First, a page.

Govt Is Concerned Over Electric Vehicles Catching Fire; NITI Aayog Asks Immediate Recall
Referring to the recent spate of electric scooters catching fire, NITI Aayog CEO Amitabh Kant said that original equipment manufacturers (OEMs) should voluntarily recall the batches that have been involved.
He said that that is common practice across the world for companies to withdraw batches which have malfunctioned seriously.
He added that the damage liability has to be borne by both the vehicle manufacturer and the battery maker.
He cited similar examples of Ford, BMW, Volvo, among others who had issued a recall of their vehicles over fire risk.
Need Of The Hour
At least five incidents of electric two wheelers catching on fire have been reported in the last two weeks.
Kant said that the batteries of such vehicles require special attention since they are complex in terms of manufacturing and maintenance.
He said that since manufacturing of cells isn’t regulated, the battery management system needs to be strengthened.
There has to be a clear partnership between battery manufacturing and battery management.
Currently, all lithium-ion cells which power the scooters are imported.
Kant claimed that India has the world’s stringent testing standards and OEMs need to ensure that batteries adhere to standards.
He also reassured the public that there is nothing to panic about, explaining that every transition (to EVs from ICE) has its own challenges.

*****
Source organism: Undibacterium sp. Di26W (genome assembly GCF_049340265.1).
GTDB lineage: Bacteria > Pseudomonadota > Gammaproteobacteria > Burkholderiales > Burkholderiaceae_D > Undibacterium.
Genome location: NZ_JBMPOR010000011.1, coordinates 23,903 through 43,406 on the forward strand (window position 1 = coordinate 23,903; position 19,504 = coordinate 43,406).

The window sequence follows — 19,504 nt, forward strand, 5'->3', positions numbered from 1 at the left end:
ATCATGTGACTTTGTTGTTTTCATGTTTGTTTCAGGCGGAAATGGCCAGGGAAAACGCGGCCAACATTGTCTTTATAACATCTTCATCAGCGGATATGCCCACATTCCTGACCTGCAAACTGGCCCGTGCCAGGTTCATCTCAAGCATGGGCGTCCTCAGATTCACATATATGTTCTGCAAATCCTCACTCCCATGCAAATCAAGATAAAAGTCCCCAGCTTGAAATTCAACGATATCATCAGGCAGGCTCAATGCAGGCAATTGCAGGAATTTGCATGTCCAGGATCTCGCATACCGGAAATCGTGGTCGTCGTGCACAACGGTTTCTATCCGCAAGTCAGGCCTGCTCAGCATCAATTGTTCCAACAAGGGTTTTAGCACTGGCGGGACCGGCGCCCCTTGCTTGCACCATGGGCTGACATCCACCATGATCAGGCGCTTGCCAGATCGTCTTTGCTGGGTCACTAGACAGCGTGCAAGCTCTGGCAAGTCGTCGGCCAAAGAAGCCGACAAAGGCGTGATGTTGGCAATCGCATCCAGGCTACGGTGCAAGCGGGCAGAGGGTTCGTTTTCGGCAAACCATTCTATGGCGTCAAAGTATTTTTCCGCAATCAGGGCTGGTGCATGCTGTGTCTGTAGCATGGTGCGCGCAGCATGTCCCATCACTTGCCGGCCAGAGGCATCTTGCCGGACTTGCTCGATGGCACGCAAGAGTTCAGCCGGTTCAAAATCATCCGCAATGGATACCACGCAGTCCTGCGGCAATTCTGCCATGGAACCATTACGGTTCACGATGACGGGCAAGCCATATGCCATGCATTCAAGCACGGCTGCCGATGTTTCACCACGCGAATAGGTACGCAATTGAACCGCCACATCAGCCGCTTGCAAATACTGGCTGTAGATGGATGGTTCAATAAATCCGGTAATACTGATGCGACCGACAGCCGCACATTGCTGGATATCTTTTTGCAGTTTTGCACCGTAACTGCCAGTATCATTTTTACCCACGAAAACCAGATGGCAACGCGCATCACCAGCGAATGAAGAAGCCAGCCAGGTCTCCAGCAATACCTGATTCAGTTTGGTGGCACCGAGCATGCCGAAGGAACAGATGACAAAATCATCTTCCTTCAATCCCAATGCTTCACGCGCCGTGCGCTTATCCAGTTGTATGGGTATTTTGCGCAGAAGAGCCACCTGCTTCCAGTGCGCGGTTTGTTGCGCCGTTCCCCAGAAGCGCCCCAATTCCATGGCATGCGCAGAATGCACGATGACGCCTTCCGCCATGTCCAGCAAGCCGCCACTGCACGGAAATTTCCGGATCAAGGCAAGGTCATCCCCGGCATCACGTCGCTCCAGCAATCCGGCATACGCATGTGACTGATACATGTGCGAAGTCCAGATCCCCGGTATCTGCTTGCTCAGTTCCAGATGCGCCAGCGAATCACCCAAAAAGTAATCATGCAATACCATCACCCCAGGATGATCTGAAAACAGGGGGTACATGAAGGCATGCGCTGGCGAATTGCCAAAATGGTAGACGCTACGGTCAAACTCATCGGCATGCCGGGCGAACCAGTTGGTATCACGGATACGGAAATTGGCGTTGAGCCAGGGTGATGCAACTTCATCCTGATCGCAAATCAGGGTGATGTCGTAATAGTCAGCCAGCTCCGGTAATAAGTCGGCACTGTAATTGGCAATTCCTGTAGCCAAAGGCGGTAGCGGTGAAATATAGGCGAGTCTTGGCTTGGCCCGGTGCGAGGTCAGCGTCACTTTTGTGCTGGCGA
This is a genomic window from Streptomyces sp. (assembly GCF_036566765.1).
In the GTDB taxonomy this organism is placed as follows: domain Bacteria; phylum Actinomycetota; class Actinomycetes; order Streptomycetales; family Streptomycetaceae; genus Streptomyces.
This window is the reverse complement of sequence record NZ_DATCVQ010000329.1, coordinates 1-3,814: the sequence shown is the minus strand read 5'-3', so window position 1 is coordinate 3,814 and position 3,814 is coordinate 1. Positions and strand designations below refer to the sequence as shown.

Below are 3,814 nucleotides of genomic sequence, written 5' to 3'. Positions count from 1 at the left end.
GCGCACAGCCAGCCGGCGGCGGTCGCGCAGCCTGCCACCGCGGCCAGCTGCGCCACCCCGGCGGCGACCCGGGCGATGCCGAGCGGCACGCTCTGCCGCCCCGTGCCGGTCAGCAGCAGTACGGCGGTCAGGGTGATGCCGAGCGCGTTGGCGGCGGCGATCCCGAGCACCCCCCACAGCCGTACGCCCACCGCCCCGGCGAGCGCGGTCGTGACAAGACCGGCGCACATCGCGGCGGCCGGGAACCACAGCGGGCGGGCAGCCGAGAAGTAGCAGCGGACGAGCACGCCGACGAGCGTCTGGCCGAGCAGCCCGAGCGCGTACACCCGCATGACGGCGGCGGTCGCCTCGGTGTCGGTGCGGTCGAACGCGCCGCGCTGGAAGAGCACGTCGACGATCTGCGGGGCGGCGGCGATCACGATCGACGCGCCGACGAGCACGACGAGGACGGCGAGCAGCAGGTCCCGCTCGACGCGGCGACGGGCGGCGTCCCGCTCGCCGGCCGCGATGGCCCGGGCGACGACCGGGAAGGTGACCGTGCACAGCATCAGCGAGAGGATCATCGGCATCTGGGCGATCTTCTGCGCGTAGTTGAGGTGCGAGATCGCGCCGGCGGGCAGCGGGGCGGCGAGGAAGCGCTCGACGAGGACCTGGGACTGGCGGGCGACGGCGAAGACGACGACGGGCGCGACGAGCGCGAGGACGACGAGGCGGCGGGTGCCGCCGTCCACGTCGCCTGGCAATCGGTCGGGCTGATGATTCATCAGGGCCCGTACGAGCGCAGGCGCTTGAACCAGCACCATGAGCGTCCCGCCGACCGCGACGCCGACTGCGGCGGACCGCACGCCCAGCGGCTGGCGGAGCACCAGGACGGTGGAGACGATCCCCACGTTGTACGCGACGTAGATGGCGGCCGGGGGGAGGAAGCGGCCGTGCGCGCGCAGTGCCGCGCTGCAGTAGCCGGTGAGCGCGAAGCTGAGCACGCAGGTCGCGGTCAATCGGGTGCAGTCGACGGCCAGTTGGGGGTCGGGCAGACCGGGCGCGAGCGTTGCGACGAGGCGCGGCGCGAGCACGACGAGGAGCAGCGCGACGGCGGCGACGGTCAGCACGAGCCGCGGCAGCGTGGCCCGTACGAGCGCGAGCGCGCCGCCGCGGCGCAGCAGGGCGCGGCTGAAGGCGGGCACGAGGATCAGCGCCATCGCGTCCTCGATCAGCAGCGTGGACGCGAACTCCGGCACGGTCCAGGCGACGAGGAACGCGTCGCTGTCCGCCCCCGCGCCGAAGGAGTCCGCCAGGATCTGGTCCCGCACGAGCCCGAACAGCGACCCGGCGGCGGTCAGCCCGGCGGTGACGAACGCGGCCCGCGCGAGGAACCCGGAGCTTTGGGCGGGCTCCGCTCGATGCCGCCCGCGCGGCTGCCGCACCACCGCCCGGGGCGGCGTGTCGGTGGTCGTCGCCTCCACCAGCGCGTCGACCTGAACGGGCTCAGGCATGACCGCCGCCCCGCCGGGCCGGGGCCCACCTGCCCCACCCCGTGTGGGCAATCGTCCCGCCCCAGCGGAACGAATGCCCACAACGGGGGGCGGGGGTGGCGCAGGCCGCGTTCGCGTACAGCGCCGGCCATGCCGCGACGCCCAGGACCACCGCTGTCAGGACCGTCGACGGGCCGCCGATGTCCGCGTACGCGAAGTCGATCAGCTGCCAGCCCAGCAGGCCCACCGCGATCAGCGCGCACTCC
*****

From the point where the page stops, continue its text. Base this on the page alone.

No Cutting Corners
The Ministry of Road Transport and Highways is looking into all the incidents and is also interacting with the OEMs involved.
It will take stringent measures based on the investigation report of the technical committee.
NITI Aayog has warned against cutting corners and was in favor of recalls.
Jasmine Shah, Vice Chairman, Dialogue and Development Commission, Delhi government said that with new technology, OEMs should not be cutting corners.
The industry has to address the issue or customers will lose confidence.
Heatwave The Culprit?
Minister of Road Transport and Highways Nitin Gadkari opined that the cause of the incidents may have been the high temperatures prevailing in the country.
However he did say that reports from the expert committee after the 30-day probe were awaited for a final conclusion.
Managing director of Hero Electric, the country’s largest electric two-wheeler maker, Naveen Munjal commented that the government may get stricter with battery standards and how quickly one can launch the product following these incidents.